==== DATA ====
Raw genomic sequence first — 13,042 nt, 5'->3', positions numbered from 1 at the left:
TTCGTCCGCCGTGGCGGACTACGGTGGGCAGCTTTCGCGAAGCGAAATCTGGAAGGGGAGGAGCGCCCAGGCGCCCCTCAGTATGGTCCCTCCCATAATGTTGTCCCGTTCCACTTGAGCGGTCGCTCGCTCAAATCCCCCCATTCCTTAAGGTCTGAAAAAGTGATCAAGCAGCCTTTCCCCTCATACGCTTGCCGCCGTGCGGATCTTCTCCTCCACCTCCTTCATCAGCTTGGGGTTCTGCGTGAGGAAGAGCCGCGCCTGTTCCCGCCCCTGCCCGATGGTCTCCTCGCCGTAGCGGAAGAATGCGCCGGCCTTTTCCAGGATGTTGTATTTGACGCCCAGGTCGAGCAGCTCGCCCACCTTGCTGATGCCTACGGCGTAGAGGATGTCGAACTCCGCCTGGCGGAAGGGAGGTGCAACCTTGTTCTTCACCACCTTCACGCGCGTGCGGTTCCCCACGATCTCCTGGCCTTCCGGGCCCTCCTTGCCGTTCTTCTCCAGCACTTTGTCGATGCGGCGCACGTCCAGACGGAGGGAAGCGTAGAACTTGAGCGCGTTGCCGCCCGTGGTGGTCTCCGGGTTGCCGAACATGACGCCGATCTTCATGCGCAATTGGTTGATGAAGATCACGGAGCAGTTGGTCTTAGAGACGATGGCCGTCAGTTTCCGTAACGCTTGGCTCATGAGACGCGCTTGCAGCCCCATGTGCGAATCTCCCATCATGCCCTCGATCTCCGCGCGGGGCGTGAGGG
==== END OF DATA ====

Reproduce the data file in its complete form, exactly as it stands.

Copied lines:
Raw genomic sequence first — 13,042 nt, 5'->3', positions numbered from 1 at the left:
TTCGTCCGCCGTGGCGGACTACGGTGGGCAGCTTTCGCGAAGCGAAATCTGGAAGGGGAGGAGCGCCCAGGCGCCCCTCAGTATGGTCCCTCCCATAATGTTGTCCCGTTCCACTTGAGCGGTCGCTCGCTCAAATCCCCCCATTCCTTAAGGTCTGAAAAAGTGATCAAGCAGCCTTTCCCCTCATACGCTTGCCGCCGTGCGGATCTTCTCCTCCACCTCCTTCATCAGCTTGGGGTTCTGCGTGAGGAAGAGCCGCGCCTGTTCCCGCCCCTGCCCGATGGTCTCCTCGCCGTAGCGGAAGAATGCGCCGGCCTTTTCCAGGATGTTGTATTTGACGCCCAGGTCGAGCAGCTCGCCCACCTTGCTGATGCCTACGGCGTAGAGGATGTCGAACTCCGCCTGGCGGAAGGGAGGTGCAACCTTGTTCTTCACCACCTTCACGCGCGTGCGGTTCCCCACGATCTCCTGGCCTTCCGGGCCCTCCTTGCCGTTCTTCTCCAGCACTTTGTCGATGCGGCGCACGTCCAGACGGAGGGAAGCGTAGAACTTGAGCGCGTTGCCGCCCGTGGTGGTCTCCGGGTTGCCGAACATGACGCCGATCTTCATGCGCAATTGGTTGATGAAGATCACGGAGCAGTTGGTCTTAGAGACGATGGCCGTCAGTTTCCGTAACGCTTGGCTCATGAGACGCGCTTGCAGCCCCATGTGCGAATCTCCCATCATGCCCTCGATCTCCGCGCGGGGCGTGAGGG